Tuesday, April 30, 2019

CD Odyssey Disc 1256: Nilufer Yanya

I’ve bought 15 albums released in 2019 so far, but this is the first one I’ve reviewed.

Disc 1256 is… Miss Universe
Artist: Nilufer Yanya

Year of Release: 2019

What’s up with the Cover? I believe this is intended to look like an early webpage, with the pixelated graphics, grey background and awkward photo inserts. Someone should have told Nilufer that the reason we don’t have webpages like this anymore is because they looked terrible. As it stands, it makes me wonder if she has a MySpace page.

How I Came to Know It: I read a review of the record and checked out a couple of the songs. It wasn’t my usual thing but it sounded pretty good so I took a chance.

How It Stacks Up:  I only have one Nilufer Yanya album, so there can be no stacking up.

Ratings:  3 stars

For the second straight review I have encountered an album that I admire critically but isn’t a great match for me. Nilufer Yanya’s “Miss Universe” is the impressive full-length debut from a British pop singer who has a bright future ahead of her.

“Miss Universe” is a brave album that pushes the edge of modern pop music, including sizeable helpings of both hip hop sass and seventies Motown. The songs tend to be mid-tempo yet they have a groove that makes you want to dance. These are party songs for later in the party. You’re either swaying over by the speaker or chilling on the couch watching stage smoke swirl when this comes on.

That sensibility is aided heavily by Yanya’s sultry club-style voice. She has great phrasing, coming in with tension and urgency at the right times, and giving the club beats equal time to catch your attention. It isn’t my usual style for a vocalist, but she does it well and keeps it interesting.

The record has a LOT of production and plenty going on in every arrangement from the first notes. Ordinarily this lush production would bother me, and it certainly interferes with my usual habit of listening to the lyrics. Here it all works well, with a good balance between vocals and music, where the hooks are equally likely to be a synthesizer, a bass guitar or Yanya repeating some line over either. There is even jazz saxophone on “Melt” and to my surprise I kind of liked it.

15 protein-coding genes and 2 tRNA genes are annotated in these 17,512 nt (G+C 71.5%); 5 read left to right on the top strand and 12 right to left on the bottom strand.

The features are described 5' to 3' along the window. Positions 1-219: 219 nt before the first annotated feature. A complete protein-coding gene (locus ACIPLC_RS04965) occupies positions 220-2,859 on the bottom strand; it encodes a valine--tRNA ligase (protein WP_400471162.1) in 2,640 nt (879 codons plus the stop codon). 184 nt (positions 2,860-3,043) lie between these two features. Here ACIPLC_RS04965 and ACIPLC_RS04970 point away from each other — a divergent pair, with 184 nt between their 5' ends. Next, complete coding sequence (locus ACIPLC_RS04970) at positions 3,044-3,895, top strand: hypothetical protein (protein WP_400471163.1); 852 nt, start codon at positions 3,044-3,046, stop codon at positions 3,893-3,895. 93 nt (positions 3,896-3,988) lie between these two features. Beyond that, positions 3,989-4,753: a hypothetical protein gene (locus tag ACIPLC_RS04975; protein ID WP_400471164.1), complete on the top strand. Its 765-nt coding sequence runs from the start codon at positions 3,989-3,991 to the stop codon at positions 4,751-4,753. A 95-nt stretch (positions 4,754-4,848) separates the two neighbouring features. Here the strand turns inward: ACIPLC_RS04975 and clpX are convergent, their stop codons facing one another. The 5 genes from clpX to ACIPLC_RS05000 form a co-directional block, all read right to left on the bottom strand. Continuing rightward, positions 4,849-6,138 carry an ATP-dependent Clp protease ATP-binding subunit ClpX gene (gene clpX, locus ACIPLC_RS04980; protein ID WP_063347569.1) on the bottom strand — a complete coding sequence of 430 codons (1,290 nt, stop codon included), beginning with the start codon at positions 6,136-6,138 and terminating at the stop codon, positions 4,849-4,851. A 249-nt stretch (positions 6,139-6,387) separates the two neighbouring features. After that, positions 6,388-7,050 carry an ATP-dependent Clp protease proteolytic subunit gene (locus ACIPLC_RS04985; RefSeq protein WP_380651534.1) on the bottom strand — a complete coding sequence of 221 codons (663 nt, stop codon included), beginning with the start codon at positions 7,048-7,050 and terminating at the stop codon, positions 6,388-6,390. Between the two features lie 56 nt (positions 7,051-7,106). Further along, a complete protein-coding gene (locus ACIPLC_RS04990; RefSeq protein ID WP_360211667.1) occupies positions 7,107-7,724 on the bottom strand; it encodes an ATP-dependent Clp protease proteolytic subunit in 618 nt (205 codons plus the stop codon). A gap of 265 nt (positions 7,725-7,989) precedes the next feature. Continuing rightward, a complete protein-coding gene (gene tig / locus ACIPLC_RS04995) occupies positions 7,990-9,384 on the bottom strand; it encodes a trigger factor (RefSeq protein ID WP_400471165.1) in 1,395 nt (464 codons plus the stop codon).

The more I listened to it, the more I liked it, aided by the fact that there is a lot to unpack musically. My ear had lots of places to explore. Yanya’s vocals have a surface tension quality to them, popping out of her with equal parts force and fluidity. All in all, this should be a winner.

And yet…I’m going to surprise myself and part with this record. I’d like to blame it on the fact that it has 17 tracks, and that certainly doesn’t help. 17 tracks is at least three too many, and five of them are short skits or song fragments. This includes several goofy routines where Yanya pretends to be a phone tree computer voice for a mythical help phoneline called “WWAY Health”. Neither these nor the other snippets add an inordinate amount of length to the record (a tasteful 51 minutes), but they don’t add anything of value either. Maybe they are intended as a framing device, but I found Yanya’s unique style does a fine job of that on its own.

A better criticism is the vibe I get that in addition to "late night party" this record has that background feel of an uncomfortable dinner party. It has the energy needed to keep the mood up, but not any striking melodies or moments that distract you from the table conversation. I want my music to be a little more distracting.

But most of all, I think this is just a case of a record that is very good, but just not being my thing.  There are a couple of great tracks – notably the frenetic “In Your Head” and the clever deconstruction of church music built into “The Unordained” and even the songs I like less I still admire. I just don’t think this sound is my jam, and I’m not going to play it enough to justify the shelf space.

That said, Yanya has a fresh new sound that speaks of a promising career to come and I fully expect to regret my decision. For now, though, I’m going to move on.

Best tracks: In Your Head, Angels, The Unordained, Heavyweight Champion of the Year

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